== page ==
I checked back in after a couple of hours to see if it had moved through and it had not.  I checked back in an hour and I could see two, well-developed systems.  One was on land and the other was about to hit it.  I figured that they come in threes so I guessed that I might have to live with some rain.  Cruising is a cautious task and we all make educated guesses on our safety as we pass.  I felt that I may experience some rain and wind but all of the NOAA buoy markers indicated waves no higher than 2 feet, even in presence of the storm.  We were anxious to get to our destination and we voted to head out.  The dog and kids didn’t get a vote but me and my lovely, tired wife agreed.  I prayed I wasn’t making a mistake.  I did pray, as I do most days that God would keep us and lead us safely through to our next place of rest.

We set off thought the long no wake zone and complicated channels to the gulf and the waves were rolling and constant.  The winds had lessened to about 5 knots.  We made an off shore passage about 3 miles out for most of the trip and it was a little rolly for an hour.  Something on the bow of my boat was making a smacking noise in the pounding of each wave and I saw one of the metal fender holders break loose.  I stopped the boat and secured it before setting off again.  The kids and Aubrey were up top.  It wasn’t that comfortable but we have a small boat that lends itself to a lot of movement if there are waves.  No Dramamine for the crew, just yet but it was getting close.  This was day 29 for us in our passage. Continue reading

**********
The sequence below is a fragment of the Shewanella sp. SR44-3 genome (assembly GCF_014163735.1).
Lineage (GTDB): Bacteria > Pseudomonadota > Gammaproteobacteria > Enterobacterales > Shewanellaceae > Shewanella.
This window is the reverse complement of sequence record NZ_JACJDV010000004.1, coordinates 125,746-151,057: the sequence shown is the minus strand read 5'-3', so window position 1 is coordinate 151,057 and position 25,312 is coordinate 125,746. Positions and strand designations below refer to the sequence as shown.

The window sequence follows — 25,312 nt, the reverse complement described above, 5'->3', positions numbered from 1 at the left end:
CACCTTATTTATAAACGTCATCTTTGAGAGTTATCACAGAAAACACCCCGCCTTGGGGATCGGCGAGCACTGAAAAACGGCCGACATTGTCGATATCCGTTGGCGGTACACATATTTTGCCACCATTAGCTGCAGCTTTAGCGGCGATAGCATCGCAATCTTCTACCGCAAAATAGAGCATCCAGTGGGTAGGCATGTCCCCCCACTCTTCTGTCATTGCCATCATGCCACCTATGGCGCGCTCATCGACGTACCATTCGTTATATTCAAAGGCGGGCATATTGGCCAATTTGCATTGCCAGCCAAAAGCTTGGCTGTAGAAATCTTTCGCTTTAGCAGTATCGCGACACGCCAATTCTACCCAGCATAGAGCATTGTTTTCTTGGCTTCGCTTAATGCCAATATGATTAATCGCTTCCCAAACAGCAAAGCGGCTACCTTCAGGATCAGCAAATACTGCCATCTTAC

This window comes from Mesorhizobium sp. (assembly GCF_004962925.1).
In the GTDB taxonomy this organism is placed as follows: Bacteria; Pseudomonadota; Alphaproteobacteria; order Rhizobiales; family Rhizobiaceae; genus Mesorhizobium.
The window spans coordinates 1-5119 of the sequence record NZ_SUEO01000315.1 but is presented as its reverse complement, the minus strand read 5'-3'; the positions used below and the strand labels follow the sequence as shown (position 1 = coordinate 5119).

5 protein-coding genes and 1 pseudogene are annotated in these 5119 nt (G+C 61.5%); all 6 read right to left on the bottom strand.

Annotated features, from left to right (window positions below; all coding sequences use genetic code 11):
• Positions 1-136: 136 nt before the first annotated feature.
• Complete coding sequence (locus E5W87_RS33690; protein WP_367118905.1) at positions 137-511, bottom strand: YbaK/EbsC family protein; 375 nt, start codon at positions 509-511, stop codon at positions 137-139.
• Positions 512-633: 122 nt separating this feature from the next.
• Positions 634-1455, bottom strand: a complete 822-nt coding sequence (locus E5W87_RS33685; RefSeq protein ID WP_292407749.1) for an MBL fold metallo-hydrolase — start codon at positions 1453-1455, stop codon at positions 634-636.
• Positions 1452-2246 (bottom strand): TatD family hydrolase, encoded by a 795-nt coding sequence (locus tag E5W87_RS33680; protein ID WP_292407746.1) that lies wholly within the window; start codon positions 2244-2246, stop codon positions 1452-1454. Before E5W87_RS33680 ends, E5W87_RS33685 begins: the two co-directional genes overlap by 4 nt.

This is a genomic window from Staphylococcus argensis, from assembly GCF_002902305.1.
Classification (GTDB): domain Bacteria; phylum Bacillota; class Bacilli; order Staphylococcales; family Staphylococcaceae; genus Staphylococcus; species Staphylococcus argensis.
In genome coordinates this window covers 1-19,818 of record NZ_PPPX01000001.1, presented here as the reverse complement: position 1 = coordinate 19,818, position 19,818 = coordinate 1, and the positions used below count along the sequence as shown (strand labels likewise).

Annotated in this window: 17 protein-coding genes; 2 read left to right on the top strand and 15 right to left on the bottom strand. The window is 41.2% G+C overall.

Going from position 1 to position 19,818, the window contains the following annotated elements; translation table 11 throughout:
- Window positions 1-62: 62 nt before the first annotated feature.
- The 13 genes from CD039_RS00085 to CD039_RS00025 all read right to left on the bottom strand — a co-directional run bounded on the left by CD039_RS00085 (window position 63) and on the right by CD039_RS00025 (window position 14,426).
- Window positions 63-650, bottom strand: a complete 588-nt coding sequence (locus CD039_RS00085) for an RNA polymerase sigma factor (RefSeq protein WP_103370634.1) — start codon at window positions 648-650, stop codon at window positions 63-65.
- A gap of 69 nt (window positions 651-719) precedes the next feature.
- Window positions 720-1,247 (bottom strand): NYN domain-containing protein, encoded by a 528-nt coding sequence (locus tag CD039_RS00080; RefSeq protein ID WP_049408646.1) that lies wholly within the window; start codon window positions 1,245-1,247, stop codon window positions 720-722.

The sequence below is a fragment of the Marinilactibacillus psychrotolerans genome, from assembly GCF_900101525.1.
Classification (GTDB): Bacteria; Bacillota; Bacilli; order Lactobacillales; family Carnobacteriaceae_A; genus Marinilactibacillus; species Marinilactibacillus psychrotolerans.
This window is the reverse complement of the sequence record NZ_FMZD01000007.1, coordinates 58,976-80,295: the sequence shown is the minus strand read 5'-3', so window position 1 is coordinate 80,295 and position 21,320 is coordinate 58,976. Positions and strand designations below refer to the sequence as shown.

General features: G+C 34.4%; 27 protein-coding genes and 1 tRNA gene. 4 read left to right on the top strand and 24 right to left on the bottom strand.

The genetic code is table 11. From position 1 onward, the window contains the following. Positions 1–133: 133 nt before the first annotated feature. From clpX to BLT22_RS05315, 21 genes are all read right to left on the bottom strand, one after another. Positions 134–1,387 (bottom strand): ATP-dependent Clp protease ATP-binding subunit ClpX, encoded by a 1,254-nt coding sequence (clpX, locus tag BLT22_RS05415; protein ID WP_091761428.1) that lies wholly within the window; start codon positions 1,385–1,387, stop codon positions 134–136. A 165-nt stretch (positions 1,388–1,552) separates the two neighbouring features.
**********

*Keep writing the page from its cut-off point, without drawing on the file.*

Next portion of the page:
Clearwater to Cabbage Key Florida- One of Our Favorite Visits So Far

Cabbage Key FloridaWe were happy to depart from Municipal Marina in Clearwater.  We stayed a few days too long but we were all rested up and Miss Lone Star started right up.  It is always reassuring when your home/transportation starts as anticipated.  We drank coffee a little later than expected and didn’t leave until about 10 A.M. We waved goodbye to the bird estuary, where we spent so much time and entered the main channel out of the city.  We travelled offshore 3-9 miles for the passage.